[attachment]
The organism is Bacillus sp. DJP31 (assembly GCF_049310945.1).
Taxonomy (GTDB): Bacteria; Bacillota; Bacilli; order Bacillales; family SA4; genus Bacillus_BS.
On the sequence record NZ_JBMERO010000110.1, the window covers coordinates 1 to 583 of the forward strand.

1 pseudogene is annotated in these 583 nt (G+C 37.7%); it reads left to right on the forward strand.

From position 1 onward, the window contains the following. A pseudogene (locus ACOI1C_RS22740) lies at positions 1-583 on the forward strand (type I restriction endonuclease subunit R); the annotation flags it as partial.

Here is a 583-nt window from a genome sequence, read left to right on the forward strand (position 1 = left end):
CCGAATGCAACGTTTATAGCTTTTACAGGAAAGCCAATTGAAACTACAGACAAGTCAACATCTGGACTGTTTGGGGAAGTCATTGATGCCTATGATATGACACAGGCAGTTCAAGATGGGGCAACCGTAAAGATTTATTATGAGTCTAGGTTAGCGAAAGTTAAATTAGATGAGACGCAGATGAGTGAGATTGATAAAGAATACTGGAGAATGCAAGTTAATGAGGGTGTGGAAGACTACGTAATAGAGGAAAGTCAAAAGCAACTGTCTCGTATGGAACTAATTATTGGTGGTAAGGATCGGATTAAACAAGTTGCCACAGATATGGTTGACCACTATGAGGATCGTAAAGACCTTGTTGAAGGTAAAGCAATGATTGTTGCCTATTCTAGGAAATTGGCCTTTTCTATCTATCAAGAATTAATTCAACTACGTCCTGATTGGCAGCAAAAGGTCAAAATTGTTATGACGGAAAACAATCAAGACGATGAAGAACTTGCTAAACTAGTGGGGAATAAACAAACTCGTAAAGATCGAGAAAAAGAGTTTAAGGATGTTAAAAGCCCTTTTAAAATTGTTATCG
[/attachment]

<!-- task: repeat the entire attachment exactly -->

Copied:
The organism is Bacillus sp. DJP31 (assembly GCF_049310945.1).
Taxonomy (GTDB): Bacteria; Bacillota; Bacilli; order Bacillales; family SA4; genus Bacillus_BS.
On the sequence record NZ_JBMERO010000110.1, the window covers coordinates 1 to 583 of the forward strand.

1 pseudogene is annotated in these 583 nt (G+C 37.7%); it reads left to right on the forward strand.

From position 1 onward, the window contains the following. A pseudogene (locus ACOI1C_RS22740) lies at positions 1-583 on the forward strand (type I restriction endonuclease subunit R); the annotation flags it as partial.

Here is a 583-nt window from a genome sequence, read left to right on the forward strand (position 1 = left end):
CCGAATGCAACGTTTATAGCTTTTACAGGAAAGCCAATTGAAACTACAGACAAGTCAACATCTGGACTGTTTGGGGAAGTCATTGATGCCTATGATATGACACAGGCAGTTCAAGATGGGGCAACCGTAAAGATTTATTATGAGTCTAGGTTAGCGAAAGTTAAATTAGATGAGACGCAGATGAGTGAGATTGATAAAGAATACTGGAGAATGCAAGTTAATGAGGGTGTGGAAGACTACGTAATAGAGGAAAGTCAAAAGCAACTGTCTCGTATGGAACTAATTATTGGTGGTAAGGATCGGATTAAACAAGTTGCCACAGATATGGTTGACCACTATGAGGATCGTAAAGACCTTGTTGAAGGTAAAGCAATGATTGTTGCCTATTCTAGGAAATTGGCCTTTTCTATCTATCAAGAATTAATTCAACTACGTCCTGATTGGCAGCAAAAGGTCAAAATTGTTATGACGGAAAACAATCAAGACGATGAAGAACTTGCTAAACTAGTGGGGAATAAACAAACTCGTAAAGATCGAGAAAAAGAGTTTAAGGATGTTAAAAGCCCTTTTAAAATTGTTATCG